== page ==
The Paso Robles City Manager is addressing the continuing rise of COVID-19 cases in the city.
In a letter to the Paso Robles community, the city manager warns residents about being vigilant about wearing masks and physical distancing following a large uptick in cases recently.
"I am not surprised that Paso has had an increase because we've seen it," said Paso Robles resident Shannon Mansfield. "We've seen people gather in large gatherings and no masks, no social distancing, no nothing."
Paso Robles has the highest number of cases in the county with 501 of those tested coming back positive as of Monday.
Nipomo is at 261, followed by the City of San Luis Obispo with 254.
"I'm actually really disgusted by the fact that it's going up," Mansfield said.
The City of Paso Robles has 187 more cases than it did exactly two weeks ago.
Nipomo has 70 more and San Luis Obispo has 51 more cases in that same time frame.
In his letter to the community, City Manager Tom Frutchey explained that the city has entered a critical period for the pandemic.
In June, Paso had 13% of the total new cases in the county. In July, that number grew to 26% which is about 2% of the city's population.
"Really our intent is to help keep our community safe," said Assistant City Manager Sarah Johnson-Rios.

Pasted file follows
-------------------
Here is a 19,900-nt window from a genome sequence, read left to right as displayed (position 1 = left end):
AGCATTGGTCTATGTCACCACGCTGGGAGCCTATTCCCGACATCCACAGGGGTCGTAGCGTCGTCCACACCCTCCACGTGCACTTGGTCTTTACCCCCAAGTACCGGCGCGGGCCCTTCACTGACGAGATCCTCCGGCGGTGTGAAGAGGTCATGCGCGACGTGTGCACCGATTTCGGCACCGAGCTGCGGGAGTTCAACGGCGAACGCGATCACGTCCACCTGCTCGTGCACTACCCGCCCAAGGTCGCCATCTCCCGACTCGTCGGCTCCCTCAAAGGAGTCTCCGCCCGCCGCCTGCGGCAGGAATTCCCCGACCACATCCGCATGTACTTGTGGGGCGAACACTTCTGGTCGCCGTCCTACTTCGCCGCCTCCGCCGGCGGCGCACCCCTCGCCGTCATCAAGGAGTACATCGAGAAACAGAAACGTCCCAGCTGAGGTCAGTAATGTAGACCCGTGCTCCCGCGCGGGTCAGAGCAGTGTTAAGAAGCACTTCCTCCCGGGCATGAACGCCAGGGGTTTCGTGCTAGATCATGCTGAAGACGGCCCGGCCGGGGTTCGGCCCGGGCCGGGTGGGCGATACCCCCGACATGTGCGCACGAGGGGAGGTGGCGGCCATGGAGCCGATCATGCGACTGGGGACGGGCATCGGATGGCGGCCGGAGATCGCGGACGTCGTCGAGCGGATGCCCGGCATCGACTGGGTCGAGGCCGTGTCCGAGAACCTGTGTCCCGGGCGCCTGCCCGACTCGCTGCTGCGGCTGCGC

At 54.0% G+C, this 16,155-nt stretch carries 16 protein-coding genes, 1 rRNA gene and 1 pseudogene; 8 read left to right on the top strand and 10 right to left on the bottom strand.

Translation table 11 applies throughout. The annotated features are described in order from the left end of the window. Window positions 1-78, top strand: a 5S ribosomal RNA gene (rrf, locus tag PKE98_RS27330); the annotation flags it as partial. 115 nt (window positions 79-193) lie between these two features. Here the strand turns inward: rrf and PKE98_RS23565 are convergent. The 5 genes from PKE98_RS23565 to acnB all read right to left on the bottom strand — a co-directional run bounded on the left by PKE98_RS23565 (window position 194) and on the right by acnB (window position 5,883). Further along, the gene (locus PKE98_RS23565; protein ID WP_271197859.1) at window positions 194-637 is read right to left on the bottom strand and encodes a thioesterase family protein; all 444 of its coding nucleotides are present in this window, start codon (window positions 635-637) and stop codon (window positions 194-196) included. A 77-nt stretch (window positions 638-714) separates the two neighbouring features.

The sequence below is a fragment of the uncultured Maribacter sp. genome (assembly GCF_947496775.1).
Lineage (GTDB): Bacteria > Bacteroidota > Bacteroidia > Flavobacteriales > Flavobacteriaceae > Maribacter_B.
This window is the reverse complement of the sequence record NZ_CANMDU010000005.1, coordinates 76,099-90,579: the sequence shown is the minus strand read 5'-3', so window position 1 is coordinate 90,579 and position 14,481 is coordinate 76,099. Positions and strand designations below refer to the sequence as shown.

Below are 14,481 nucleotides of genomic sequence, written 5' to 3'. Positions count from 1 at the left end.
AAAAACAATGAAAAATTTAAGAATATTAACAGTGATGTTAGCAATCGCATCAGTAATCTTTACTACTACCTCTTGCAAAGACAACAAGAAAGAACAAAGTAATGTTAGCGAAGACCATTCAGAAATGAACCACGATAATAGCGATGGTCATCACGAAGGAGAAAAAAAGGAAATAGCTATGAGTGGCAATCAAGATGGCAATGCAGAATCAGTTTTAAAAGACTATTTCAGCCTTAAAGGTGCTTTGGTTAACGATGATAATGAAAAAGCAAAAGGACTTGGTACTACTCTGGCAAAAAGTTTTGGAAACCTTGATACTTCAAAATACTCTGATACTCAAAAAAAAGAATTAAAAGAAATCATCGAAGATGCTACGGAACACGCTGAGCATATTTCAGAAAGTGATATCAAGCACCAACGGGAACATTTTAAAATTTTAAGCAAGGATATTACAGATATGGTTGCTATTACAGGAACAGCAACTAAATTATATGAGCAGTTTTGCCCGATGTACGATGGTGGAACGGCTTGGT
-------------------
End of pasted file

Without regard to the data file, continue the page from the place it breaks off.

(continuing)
Over the past few weeks, signs have been rolling out throughout the city reminding people that face coverings are required.
"I would say three quarters of them are now," said Paso Robles resident Emalyce Lahargou.
We talked with some non-mask wearers who didn't want to go on camera but said they don't wear one because it's uncomfortable and hot.
Meantime, the city manager also explained that while helping with outdoor dining downtown may seem like it's sending mixed messages, the assistant city manager agrees.
"This really is a balancing act, not just for Paso but for all of us as this pandemic prolongs," Johnson-Rios said.
Frutchey ended his letter by saying that if things continue to get worse, the city will have to shift that balance again and become more restrictive.
"If we don't all work together to stay healthy and to stay safe and to get our case count under control, that we may be subject to additional state or county restrictions," Johnson-Rios said.
"I really wish people would follow the rules and wear their masks," Mansfield added.
According to health officials, nearly half of all cases in the county were acquired from person-to-person contact or community spread.